Ray Waddell of Billboard spoke with Jon Bon Jovi. Excerpts from the Q&A appear below.

Billboard: In recording This House Is Not For Sale, did you have an objective going into the studio as to what you wanted to accomplish, or did the album take shape as you went along?

Jon Bon Jovi: The very initial process was just to begin writing. In January of ’15, the political landscape having taken shape, I had just come out of my own internal issues with Richie leaving, and I wasn’t even clear on where I was with the record company — that was still nowhere yet. So I just started to write. When I saw that [Uelsmann] photograph, and that became the album cover, that really gave me a foundation, a cornerstone, and I really started to go in that direction and make it a more personal record.

So I had to determine how to process everything I had been through with Richie’s leaving, and what was on the horizon with the company, and even what I went through with the Bills [Bon Jovi had been part of a group that attempted to buy the NFL’s Buffalo Bills]. All those times I told you I couldn’t talk to you about [the Bills], there was like a gag order, it was really traumatic, all of those things. It gave me a lot to write about, so it was a very personal and vulnerable record.

Billboard: You had live “listening parties” for the new record. That would seem a challenge, as often new songs tend to sort of find their way on tour as you work them out live.

Jon Bon Jovi: We had five rehearsals in New Jersey and then did it, and then I wanted to do it in a couple of other places, so we went to London, Toronto and New York. I wasn’t thinking enough to think “oh my god, this could fall flat, or this might not work.” I had the audacity to say “f–k you, I’m going out there and doing all 15 songs,” then was blessed to hear and read the reactions to it, and people loved it. I really never thought about the idea that people might not be comfortable listening to 15 new songs, but it does make sense, in retrospect. I’m glad I didn’t think of it.

Billboard: You’ve received a lot of awards and sold a lot of records, with a lot of hits, but the Legend Of Live will be the first time Bon Jovi is honored for their body of work on the road. What does that mean to you?

Jon Bon Jovi: It means a lot, and I’ll tell you why. Doc McGhee, our first manager, had an adage about this band: “Bon Jovi will play a pay toilet, and use their own change.” In our youth, he insisted we go everywhere, whether it was Europe or Asia or Australia or Africa. He always thought “some day, when America turns its back on you, you’ll have other places in the world to go.”

Not only did we go, we built a reputation as being a good live band, and knowing how to adapt. So when we were opening for 38 Special and Judas Priest on the same tour, we were able to still try to win fans over. I sat at his desk in 1983 and said “I think we should go out with the Cars and Bryan Adams,” and he said “no, we’re going to go out with the Scorpions and KISS, and that’s going to be more of a loyal rock audience and not a pop audience.” We went and cut our teeth with that kind of mindset, and built a reputation as a band you didn’t want to open for you. And I’m proud of that. Now we’ve done 3,000 shows, or near enough. I know how to do it.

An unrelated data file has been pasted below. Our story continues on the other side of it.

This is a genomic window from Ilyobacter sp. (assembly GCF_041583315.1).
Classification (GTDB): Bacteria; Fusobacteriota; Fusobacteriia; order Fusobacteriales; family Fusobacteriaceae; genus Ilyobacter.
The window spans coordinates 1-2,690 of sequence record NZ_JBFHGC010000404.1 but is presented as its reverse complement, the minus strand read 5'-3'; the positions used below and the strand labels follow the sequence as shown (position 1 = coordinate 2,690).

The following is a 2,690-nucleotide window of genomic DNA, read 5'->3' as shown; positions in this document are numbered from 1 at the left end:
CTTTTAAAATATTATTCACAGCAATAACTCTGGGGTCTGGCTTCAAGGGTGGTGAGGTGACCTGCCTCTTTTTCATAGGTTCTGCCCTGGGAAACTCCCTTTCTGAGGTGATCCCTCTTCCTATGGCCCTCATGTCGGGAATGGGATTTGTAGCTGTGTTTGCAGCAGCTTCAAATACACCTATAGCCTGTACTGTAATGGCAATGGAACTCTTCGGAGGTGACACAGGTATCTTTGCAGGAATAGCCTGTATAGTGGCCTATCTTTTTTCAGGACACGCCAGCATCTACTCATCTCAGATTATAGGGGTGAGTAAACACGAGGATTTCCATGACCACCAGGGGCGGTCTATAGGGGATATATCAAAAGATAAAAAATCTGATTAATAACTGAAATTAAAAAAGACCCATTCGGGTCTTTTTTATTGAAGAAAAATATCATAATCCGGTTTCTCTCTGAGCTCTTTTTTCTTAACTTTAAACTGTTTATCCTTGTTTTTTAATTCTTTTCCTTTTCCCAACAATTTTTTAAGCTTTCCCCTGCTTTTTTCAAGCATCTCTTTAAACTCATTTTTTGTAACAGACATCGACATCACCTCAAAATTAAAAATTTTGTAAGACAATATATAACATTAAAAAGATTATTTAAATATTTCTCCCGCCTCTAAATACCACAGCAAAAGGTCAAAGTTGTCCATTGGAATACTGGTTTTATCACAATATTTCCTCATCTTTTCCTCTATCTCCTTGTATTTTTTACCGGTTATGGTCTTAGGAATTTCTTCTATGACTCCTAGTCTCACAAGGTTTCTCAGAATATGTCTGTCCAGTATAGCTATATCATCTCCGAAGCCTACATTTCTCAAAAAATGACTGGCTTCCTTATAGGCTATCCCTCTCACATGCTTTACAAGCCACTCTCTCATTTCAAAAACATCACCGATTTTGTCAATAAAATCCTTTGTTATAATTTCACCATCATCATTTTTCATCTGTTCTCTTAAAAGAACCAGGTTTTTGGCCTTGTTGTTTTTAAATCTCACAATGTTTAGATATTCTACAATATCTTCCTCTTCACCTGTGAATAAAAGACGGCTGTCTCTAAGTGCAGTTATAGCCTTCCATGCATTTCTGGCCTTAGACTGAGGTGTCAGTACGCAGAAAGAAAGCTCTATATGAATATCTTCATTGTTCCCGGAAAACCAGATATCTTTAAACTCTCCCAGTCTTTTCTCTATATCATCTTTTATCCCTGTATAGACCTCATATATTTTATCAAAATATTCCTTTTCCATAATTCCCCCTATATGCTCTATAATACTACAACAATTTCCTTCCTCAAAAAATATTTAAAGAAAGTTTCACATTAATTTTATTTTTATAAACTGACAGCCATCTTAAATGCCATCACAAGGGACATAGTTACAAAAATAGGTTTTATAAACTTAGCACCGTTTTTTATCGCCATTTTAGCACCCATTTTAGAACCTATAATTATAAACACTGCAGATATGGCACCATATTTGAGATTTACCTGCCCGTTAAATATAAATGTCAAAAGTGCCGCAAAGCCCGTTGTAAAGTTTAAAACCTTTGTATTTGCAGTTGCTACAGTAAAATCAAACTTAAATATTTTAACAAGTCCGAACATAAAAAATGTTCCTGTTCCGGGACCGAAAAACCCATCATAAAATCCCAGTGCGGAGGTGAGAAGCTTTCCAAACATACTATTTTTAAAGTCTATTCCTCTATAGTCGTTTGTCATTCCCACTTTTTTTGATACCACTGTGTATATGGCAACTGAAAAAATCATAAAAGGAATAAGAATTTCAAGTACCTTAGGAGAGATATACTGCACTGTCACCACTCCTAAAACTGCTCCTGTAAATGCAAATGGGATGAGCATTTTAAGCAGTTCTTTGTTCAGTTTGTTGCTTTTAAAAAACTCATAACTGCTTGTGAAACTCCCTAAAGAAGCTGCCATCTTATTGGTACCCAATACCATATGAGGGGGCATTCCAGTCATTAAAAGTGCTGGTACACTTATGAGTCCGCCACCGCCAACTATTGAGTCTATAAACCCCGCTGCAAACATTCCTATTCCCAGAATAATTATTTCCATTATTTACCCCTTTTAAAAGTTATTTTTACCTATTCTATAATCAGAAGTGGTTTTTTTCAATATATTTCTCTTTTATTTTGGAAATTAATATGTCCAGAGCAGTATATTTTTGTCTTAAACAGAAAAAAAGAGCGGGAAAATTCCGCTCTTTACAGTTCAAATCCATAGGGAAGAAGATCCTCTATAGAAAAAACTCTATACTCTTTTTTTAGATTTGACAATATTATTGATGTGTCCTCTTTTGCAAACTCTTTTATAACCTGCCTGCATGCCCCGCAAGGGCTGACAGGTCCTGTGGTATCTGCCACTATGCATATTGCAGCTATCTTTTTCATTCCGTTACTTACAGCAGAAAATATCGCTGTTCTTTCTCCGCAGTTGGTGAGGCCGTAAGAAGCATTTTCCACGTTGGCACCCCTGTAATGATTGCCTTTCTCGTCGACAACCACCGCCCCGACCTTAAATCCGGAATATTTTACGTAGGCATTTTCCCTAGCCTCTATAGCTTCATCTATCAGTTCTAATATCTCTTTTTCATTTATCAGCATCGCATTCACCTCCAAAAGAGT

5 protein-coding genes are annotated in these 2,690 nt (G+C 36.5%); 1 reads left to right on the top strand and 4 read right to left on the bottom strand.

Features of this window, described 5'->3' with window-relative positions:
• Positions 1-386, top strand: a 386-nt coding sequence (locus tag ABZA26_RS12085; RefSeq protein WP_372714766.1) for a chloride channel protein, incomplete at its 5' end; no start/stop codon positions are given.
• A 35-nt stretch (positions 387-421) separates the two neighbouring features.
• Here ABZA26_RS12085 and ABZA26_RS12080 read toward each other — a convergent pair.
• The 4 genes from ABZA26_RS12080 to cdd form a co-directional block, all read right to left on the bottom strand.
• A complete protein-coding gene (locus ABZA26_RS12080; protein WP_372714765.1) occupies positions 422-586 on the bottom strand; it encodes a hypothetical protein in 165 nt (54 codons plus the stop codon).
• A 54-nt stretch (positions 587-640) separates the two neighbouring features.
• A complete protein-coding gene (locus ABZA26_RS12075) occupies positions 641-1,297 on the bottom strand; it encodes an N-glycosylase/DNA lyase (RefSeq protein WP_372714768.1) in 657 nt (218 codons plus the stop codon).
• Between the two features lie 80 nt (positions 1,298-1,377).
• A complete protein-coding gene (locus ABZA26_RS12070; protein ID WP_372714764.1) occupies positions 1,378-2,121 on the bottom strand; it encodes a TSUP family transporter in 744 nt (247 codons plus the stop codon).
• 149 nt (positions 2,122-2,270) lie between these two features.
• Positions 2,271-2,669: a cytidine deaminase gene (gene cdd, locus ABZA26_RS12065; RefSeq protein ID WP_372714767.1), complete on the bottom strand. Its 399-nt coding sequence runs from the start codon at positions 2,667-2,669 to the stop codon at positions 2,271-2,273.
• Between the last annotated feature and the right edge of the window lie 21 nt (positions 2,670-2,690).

Billboard: If songwriting, recording and performing live are the three legs of the stool, how would you rank them?

Jon Bon Jovi: Sorry to say, under the guise of this conversation, that touring is last. For me, writing is first. Then, anything that hits the paper you think is good enough to go into the studio with, that’s second, because you want to see it come to life. And then, finally, it’s going out and sharing the work with the people. The only reason I say that is because I know my commitment physically and mentally to the art, and the desire to be the best I can be, and I know that commitment is not one I take lightly. I always thought of those that came before me, and trying to say that we weren’t a waste of your hard-earned dollars. This is people’s fun money for a month to buy a ticket, I’ve got to make sure that we deliver everything.

Billboard: Without the song, you don’t have anything to take on the road.

Jon Bon Jovi: No, you don’t…

Read more at Billboard.

This House Is Not For Sale is out now (November 4th) and the band has announced 2017 tour dates, starting on February 8th in Greenville, SC. View the band’s entire itinerary by clicking here.



One Response

  1. Wow. What happened to this guy? Self titled and 7800 were two very good albums; in spite of the commercial/popular acceptance there some good stuff on releases between 1986 and 1992. The campaigning for Democratic candidates over the past 15 or so years is what really gets me. Reputation tarnished.

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